Atossa was an Achaemenid empress and daughter of Cyrus the Great. She lived from 550 BC to 475 BC and was a sister-wife[1] of the Persian king of kings Cambyses II[2] and wife of Darius I.

Atossa
Queen of Achaemenid Empire
Bornc. 550 BC
Died475 BC
Burial
SpouseCambyses II
Bardiya
Darius the Great
IssueXerxes I
Hystaspes
Masistes
Achaemenes
HouseAchaemenid
FatherCyrus the Great
MotherCassandane (?)
ReligionZoroastrianism

NameEdit

The name "Atossa" (or "Atusa") means "skilled or learned". It can also mean "well trickling" or "well granting". Atossa is the Greek (Ancient Greek: Ἄτοσσα) transliteration of the Old Persian name Utauθa. Her name in Avestan is Hutaosā.[3]

LifeEdit

Atossa was born in c. 550 BC.[3] She was eldest daughter of Cyrus the Great; her mother may have been Cassandane.[3] Atossa married her brother Cambyses II, probably after death of her father.

When Darius I defeated the followers of a man claiming to be Bardiya (Smerdis), the younger brother of Cambyses II in 522 BC, he married Atossa.[3] Atossa played an important role in the Achaemenid royal family, as she bore Darius the Great the next Achaemenid king, Xerxes I.

Atossa had a "great authority" in the Achaemenid royal house and her marriage with Darius I is likely due to her power, influence and the fact that she was a direct descendant of Cyrus.[3]

Herodotus records in The Histories that Atossa was troubled by a bleeding lump in her breast. A Greek slave, Democedes, excised the tumor.[4] This is the first recorded case of mastitis[5], sometimes interpreted as a sign of an inflammatory breast cancer.[4]

Xerxes I was the eldest son of Atossa and Darius. Atossa lived to see Xerxes invade Greece. Being a direct descendant of Cyrus the Great, Atossa had a great authority within Achamenian imperial house and court. Atossa's special position enabled Xerxes, who was not the eldest son of Darius, to succeed his father.[3]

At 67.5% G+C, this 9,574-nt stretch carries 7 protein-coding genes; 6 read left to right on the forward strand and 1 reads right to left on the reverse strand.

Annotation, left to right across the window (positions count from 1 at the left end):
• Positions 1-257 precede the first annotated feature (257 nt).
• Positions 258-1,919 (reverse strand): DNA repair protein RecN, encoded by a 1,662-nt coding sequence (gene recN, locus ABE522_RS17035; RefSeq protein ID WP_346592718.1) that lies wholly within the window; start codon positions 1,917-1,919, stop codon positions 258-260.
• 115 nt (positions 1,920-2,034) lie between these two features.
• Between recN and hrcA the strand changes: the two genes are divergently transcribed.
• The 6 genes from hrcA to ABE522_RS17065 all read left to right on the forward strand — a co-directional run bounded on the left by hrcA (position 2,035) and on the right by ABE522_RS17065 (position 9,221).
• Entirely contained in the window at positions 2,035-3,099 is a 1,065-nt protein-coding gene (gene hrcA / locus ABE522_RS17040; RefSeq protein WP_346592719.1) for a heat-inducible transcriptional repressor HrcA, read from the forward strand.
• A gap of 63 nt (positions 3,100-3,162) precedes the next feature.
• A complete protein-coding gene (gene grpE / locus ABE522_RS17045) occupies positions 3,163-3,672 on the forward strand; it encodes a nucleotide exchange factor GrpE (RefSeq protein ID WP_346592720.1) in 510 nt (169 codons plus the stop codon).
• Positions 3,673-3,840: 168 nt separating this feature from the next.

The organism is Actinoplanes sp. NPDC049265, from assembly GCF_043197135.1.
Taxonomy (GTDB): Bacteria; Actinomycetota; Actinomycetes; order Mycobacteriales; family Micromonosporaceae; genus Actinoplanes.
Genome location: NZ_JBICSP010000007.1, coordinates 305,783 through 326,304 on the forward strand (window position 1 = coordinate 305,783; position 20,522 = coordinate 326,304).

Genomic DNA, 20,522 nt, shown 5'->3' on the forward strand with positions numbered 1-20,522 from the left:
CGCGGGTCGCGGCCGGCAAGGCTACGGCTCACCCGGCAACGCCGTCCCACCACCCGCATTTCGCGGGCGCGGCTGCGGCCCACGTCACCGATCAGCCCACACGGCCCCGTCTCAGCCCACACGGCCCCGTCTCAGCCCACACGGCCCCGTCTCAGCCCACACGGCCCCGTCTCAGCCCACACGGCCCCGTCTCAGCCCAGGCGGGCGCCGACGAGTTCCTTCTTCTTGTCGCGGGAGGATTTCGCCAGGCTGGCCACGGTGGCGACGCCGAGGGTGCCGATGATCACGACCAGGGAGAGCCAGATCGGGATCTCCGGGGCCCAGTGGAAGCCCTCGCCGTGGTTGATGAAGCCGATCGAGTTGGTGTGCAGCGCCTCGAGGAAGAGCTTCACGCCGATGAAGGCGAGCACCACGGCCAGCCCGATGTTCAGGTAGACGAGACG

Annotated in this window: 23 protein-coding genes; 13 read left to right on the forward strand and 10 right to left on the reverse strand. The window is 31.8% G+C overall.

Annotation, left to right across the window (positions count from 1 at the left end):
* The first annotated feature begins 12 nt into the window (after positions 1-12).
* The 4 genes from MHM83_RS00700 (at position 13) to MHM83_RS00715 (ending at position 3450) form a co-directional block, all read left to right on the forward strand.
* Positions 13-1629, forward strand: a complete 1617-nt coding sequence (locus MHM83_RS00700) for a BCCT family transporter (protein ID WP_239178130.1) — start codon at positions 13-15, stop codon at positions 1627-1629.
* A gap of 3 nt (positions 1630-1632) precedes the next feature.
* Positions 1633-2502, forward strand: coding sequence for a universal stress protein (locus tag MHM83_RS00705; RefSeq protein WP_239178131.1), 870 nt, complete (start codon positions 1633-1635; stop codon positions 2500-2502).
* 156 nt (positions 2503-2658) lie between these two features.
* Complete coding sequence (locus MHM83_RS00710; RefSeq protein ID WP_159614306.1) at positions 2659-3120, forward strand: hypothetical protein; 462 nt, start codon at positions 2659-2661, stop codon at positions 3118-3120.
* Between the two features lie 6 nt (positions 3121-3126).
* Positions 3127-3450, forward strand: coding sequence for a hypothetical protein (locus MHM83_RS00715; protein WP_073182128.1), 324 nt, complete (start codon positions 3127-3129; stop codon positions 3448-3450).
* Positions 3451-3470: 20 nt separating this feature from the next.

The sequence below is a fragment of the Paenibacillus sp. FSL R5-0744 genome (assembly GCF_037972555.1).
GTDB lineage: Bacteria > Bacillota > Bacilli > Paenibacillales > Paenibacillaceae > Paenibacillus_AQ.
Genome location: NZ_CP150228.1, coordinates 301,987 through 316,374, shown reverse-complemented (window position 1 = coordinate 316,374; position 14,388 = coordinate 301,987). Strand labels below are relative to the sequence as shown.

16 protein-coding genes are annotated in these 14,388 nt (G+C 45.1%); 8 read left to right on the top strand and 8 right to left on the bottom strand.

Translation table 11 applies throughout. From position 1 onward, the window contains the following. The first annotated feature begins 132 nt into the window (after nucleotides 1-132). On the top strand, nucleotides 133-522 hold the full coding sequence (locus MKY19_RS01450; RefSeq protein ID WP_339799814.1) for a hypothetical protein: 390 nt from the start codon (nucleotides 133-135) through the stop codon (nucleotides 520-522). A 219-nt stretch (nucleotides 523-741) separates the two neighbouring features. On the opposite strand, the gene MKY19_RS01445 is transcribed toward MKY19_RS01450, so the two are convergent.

Literary referencesEdit

 
The ghost of Darius appears to Atossa in a scene from The Persians.

Aeschylus included her as a central character in his tragedy The Persians. Atossa is also one of the major characters in the Gore Vidal novel Creation.

Atossa is also included in Herodotus' The Histories and is shown to be a strong woman with a lot of influence. He even goes as far as to suggest that her wanting a Greek maiden was a reason for why Darius the Great decided to begin his campaign to Greece.

In his history of cancer, The Emperor of All Maladies, Siddhartha Mukherjee imagines Atossa traveling through time, encountering different diagnoses and treatments for her breast cancer. Atossa becomes emblematic of cancer sufferers through history.[6]

LegacyEdit

Minor planet 810 Atossa discovered by Max Wolf, is named in her honor.

The poet Matthew Arnold named his Persian cat ‘Atossa’. She is celebrated in his poem of 1882 called ‘Poor Matthias’, about the death of a pet canary.

ReferencesEdit

  1. ^ Boyce 1982.
  2. ^ Boyce 1982, p. 78.
  3. ^ a b c d e f Schmitt 1987, pp. 13–14.
  4. ^ a b Mukherjee 2011, p. 41.
  5. ^ Sandison, A. T. (1959). "The First Recorded Case of Inflammatory Mastitis— Queen Atossa of Persia and the Physician Democêdes". Medical History. 3 (4): 317–322. doi:10.1017/s0025727300024820. PMC 1034507. PMID 14441415.
  6. ^ Mukherjee 2011, pp. 463–467.

SourcesEdit

  • Boyce, Mary (1982). A History of Zoroastrianism: Volume II: Under the Achaemenians. Leiden: Brill. ISBN 9789004065062.CS1 maint: ref=harv (link)
  • Mukherjee, Siddhartha (2011). The Emperor of All Maladies: A Biography of Cancer. Harper Collins. ISBN 978-0-00-725092-9.CS1 maint: ref=harv (link)
  • Schmitt, R. (1987). "Atossa". Encyclopaedia Iranica, Vol. III, Fasc. 1. pp. 13–14.CS1 maint: ref=harv (link)